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Warrant Case Analysis

The majority opinion is remarkable in its discussion of probable cause for the near total absence of discussion of State v. Schaefer, 2003 WI App 164, 266 Wis.2d 719, 668 N.W.2d 760.

The court does cite the case, but only for the boilerplate proposition that the great deference given to a magistrate’s decision on probable cause “furthers the Fourth Amendment’s strong preference for searches conducted pursuant to a warrant.”

As the leading case discussing when probable cause exists to search a home and computer for child pornography, however, the decision warrants much more discussion than that — something more akin to the dissent’s discussion.

Whether correctly decided or not, it is indisputable that the decision in the case at bar goes well beyond Schaefer in permitting issuance of a warrant.

In Schaefer, the affiant gave a lengthy definition of “preferential child molesters” — “persons whose sexual objects are children. They receive sexual gratification and satisfaction from actual, physical contact with children and from fantasy involving use of pictures or other photographic or art mediums” — and what their characteristics are. Schaefer, 266 Wis.2d at 732.

In the case at bar, an exact duplicate of this document was also included with the affidavit. The similarities start trailing off after that, though.

In Schaefer, there were allegations by Schaefer’s adopted son of sexual abuse, supported by photographs allegedly taken by Schaefer, and detailed descriptions of where in the house the officers could find child pornography. Id. at 733.

In addition, other juvenile males informed officers that Schaefer had a “cool” computer system with lots of games, and allowed teenage boys to use the computer, but that part of the computer was security locked because it had “adult stuff” on it. The boys stated that Schaefer also had a swimming pool that he let them use during the summer. Id. at 734.

These allegations are very significant, as one of the most common characteristics of preferential child molesters is that, “In order to gain access to their desired victims, preferential child molesters engage in activities and programs of interest to children.” Id. at 732.

In addition, a search of Schaefer’s garbage revealed child pornography, and narratives describing sexual assaults of children that had been downloaded from Web sites devoted to child pornography. Id. at 734-735. This is significant, because another characteristic of preferential child molesters is “corresponding with other preferential child molesters to share information about victims and to gain psychological support.” Id. at 732.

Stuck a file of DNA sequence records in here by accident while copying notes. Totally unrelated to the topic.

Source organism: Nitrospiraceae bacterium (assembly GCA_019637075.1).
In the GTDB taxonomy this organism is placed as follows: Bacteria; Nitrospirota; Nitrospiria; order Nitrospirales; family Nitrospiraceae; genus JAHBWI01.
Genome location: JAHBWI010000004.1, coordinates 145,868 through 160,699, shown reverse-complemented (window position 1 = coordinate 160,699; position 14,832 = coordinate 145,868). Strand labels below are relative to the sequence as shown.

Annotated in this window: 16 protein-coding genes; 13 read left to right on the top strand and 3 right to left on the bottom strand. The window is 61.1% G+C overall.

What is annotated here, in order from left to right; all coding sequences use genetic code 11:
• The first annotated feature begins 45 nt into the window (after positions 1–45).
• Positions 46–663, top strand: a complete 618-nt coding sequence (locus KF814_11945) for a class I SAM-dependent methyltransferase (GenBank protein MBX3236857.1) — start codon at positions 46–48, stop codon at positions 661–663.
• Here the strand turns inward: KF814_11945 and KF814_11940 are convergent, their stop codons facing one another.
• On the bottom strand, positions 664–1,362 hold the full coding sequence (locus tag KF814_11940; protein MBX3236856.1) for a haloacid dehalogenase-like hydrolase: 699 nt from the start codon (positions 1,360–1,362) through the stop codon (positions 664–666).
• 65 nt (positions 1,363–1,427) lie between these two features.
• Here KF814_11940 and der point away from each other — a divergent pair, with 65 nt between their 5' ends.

Schaefer also had a prior conviction for possession of child pornography.

Under these circumstances, it would not be a stretch to say that Schaefer’s claim that probable cause did not exist bordered on the patently frivolous.

In the case at bar, on the other hand, there was only the allegations of the 14-year-old girl, supported by the phone conversation between her and Lindgren, and Lindgren’s admissions that he took photos of the girl, although he denied she was unclothed.

These allegations certainly are sufficient to support probable cause that a sexual assault occurred, and that photographs were taken, but come nowhere close to making as strong a case as in Schaefer that child pornography would be found at Lindgren’s home or on his computer.

Thus, the decision effectively holds that, if a child makes allegations of molestation, and a police officer attaches “Attachment B” — the document describing the traits of child molesters — a warrant can issue.

The significance of the attachment actually becomes unclear, however, in light of the court’s decision. In Schaefer, the defendant’s conduct, other than the allegations of abuse themselves, fit the profile in the attachment — enticing children with games, and corresponding with other child molesters. There were also direct allegations that he possessed large quantities of pornography.

In the case at bar, there was largely just the allegation of abuse itself. If that is sufficient for probable cause to search the computer, then most of the profile contained in the attachment becomes irrelevant. The attachment need only say that child molesters usually have child pornography.

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On the issue of sufficiency of the evidence, defense attorneys should be aware of a footnote in United States v. Tucker, 305 F.3d 1193 (10th Cir. 2002), that was not mentioned by the court of appeals in the case at bar.

The footnote in Tucker states, “We offer no opinion on whether the mere viewing of child pornography on the Internet, absent caching or otherwise saving the image, would meet the statutory definition of possession. We likewise do not address the question whether an individual could be found guilty of knowingly possessing child pornography if he viewed such images over the Internet but was ignorant of the fact that his Web browser cached such images.” Tu
cker, 305 F.3d at 1205, fn.16.

Also, in U.S. v. Perez, 247 F.Supp.2d 459, 484, fn.12 (S.D.N.Y.2003), the court also stated that it was an open question whether merely viewing child pornography, without saving it, constituted possession.

Presumably, the question will be considered by other jurisdictions in the future, and if decided in the negative, attorneys may find persuasive authority from those opinions.

– David Ziemer

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David Ziemer can be reached by email.

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